The magnificent stained glass window in the Adam W. Miller Chapel is a result of the joining of the theological concepts of the faculty of Anderson University School of Theology with the artistic and engineering skills of the Willett Company of Philadelphia, Pennsylvania. The window was designed and built in 1974 and dedicated in June, 1976, in memory of Edward E. and Norma J. Willhardt, of Toledo, Ohio, whose interest and generosity made it possible.
The window seeks to portray a universal expression of the Christian faith with its theological assumptions and symbols being particularly sensitive to the Christian faith as that faith has been experienced and proclaimed by the Church of God Reformation Movement (Anderson, Indiana).
The message of the window begins at its highest point. Here is symbolized, by the flight of a dove, the initial and primary facts of our faith — that God exists and that our knowledge of God begins only as God chooses to come to us. God has come to us and, by the continuing ministry of the Holy Spirit, we come to know God's very character and purpose among us.
Moving from this point of beginning to the extreme left and downward, the window symbolizes the three great truths about God which we have come to know through God's self-revelation. God is the Creator and continues to hold the creation firmly. Even though that creation has chosen to corrupt itself with evil, God is a Redeemer, like a sacrificial lamb, constantly coming to us and fully prepared to absorb the penalty, forgive the wrong. However, it is crucial to realize that the creating and redeeming love of God is not mere sentimentalism. We also know God to be judge, a just God whose word is law and whose judgments are definite and final.
When a person becomes aware of the gracious presence of the creating, redeeming and judging God, that person has the opportunity of responding appropriately. Accordingly, the window proceeds to depict the normal sequence of events which are characteristic of a person's appropriate response.
Moving from the uppermost point of the right side of the window and downward, there is symbolized the daily possibility of our knowing the creating, redeeming and judging God through the open pages of the Bible. When we have studied these pages and have been convicted by their truth, we have the opportunity to enter into a life-changing experience of Conversion, which is capable of making of us new creatures in Christ. It is like an ever-burning bush which sanctifies our lives and empowers us to do the will of God. And that will is a unique life of Service, a basin-and-towel experience which becomes our privilege as we come to have the mind of Christ.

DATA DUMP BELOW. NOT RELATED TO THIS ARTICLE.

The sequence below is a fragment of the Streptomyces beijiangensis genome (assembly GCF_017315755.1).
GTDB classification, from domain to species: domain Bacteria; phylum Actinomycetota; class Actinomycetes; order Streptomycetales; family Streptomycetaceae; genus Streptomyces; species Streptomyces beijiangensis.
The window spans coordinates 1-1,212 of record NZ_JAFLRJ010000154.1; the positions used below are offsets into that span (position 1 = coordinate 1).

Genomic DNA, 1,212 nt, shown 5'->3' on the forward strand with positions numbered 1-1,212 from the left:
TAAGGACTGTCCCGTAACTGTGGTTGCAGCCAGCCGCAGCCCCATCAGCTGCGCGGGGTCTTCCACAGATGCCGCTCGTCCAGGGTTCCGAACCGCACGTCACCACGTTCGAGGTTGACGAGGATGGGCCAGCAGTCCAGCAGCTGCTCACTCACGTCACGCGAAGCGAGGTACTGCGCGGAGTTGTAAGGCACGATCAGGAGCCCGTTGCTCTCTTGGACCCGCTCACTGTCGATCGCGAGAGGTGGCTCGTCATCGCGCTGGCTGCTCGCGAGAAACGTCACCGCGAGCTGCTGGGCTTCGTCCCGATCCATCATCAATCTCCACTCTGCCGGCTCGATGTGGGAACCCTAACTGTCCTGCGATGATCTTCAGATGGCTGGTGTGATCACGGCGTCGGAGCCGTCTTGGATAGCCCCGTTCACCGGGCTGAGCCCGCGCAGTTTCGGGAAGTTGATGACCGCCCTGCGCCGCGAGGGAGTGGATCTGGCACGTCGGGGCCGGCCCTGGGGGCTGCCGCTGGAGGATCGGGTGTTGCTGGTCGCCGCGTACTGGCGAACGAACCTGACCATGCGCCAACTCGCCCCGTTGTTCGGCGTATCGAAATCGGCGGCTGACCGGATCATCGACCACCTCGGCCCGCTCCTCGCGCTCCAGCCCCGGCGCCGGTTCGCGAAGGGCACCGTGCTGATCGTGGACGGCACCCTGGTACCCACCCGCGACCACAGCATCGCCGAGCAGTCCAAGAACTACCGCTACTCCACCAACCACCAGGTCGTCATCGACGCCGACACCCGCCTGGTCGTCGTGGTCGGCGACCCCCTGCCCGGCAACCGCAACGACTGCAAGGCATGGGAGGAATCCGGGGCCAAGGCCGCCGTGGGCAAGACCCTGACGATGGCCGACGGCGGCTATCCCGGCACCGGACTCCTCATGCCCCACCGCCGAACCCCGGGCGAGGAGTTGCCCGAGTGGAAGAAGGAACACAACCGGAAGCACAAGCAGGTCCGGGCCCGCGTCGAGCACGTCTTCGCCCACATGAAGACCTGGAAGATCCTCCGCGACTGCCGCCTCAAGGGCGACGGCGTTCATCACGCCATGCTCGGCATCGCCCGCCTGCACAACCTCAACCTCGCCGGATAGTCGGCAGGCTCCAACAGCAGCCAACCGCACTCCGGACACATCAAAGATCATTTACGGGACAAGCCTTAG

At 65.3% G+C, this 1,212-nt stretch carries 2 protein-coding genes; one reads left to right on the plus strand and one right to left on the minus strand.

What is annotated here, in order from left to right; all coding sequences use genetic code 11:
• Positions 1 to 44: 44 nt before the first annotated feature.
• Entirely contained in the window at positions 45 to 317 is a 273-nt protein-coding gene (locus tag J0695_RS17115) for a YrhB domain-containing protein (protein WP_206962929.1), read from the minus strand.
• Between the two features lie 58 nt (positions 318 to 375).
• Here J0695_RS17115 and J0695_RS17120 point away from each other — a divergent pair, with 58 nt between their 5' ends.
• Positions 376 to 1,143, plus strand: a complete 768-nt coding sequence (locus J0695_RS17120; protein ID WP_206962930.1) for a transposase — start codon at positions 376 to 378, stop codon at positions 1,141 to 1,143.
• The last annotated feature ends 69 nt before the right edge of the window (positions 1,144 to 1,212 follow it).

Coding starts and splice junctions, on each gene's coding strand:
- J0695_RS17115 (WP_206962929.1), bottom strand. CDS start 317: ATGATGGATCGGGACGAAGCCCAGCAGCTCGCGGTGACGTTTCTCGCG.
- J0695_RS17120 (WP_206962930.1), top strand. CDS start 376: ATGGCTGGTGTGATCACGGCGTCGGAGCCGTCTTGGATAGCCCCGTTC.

When God is known and responded to appropriately, there comes into reality a new fellowship of persons known as the Church. The lower portion of the window seeks to express, through the use of human hands, two very distinct emphases in the heritage of the Church of God-the themes of Healing and Fellowship. To the left is a solitary human hand reaching confidently toward the hem of the Savior's garment, and to the right are two hands clasped together in the bond of unity which characterizes God's people.
Central to the entire window is the person of Jesus Christ. Although we know the many truths about God (our response to God is represented around the borders of the window), the primary truth is not contained in doctrines or traditions or books or practices, but in the person of God's self-revelation in Jesus Christ. Immediately behind the life-size portrayal of Christ is the Cross, encouraging us to remember the sacrifice of our Lord and the critical relationship between what he has done for us and what is now possible for us. This cross is crucial, but it is fading into the background because it is not our primary focus of attention.
Of principal concern is the person of Christ, who no longer is nailed to the cross-but freed from its grip through the power of his resurrection. He wears royal robes and is identified to the right and left of his head by the ancient symbols of Alpha and Omega, the beginning and the end. From his body there emerges a green vine, which moves outward and encircles the several basic truths we have come to know about God and people. These basic truths are important words, but Christ is the Word, the eternal vantagepoint from which comes the fullest understanding of the significance of all other words. Christ lives. Christ inspires. Christ interprets. Christ fulfills.
Christ stands with his arms outstretched toward you. He speaks that you might be awakened to new life in him. As the Triumphant Christ, he is saying to you, "I am the resurrection and the life. Anyone who believes in me, though they were dead, yet shall they live" (John 11:25). As the Inviting Christ, he calls to you, saying, "Come unto me all you who labor and are heavy laden and I will give you rest" (Matt. 11:28).
As the Nurturing Christ, he says, "I am the Vine, you are the branches. They who abide in me, and I in them, it is they who bear much fruit, for without me they can do nothing" (John 15:5). As the Commissioning Christ, he commands, "Go therefore and make disciples of all nations" (Matt. 28:19). As the Ascending Christ, he promises, "I go to prepare a place for you, and if I go ... I will come again and receive you unto myself, that where I am, there you may be also" (John 14:2b-3).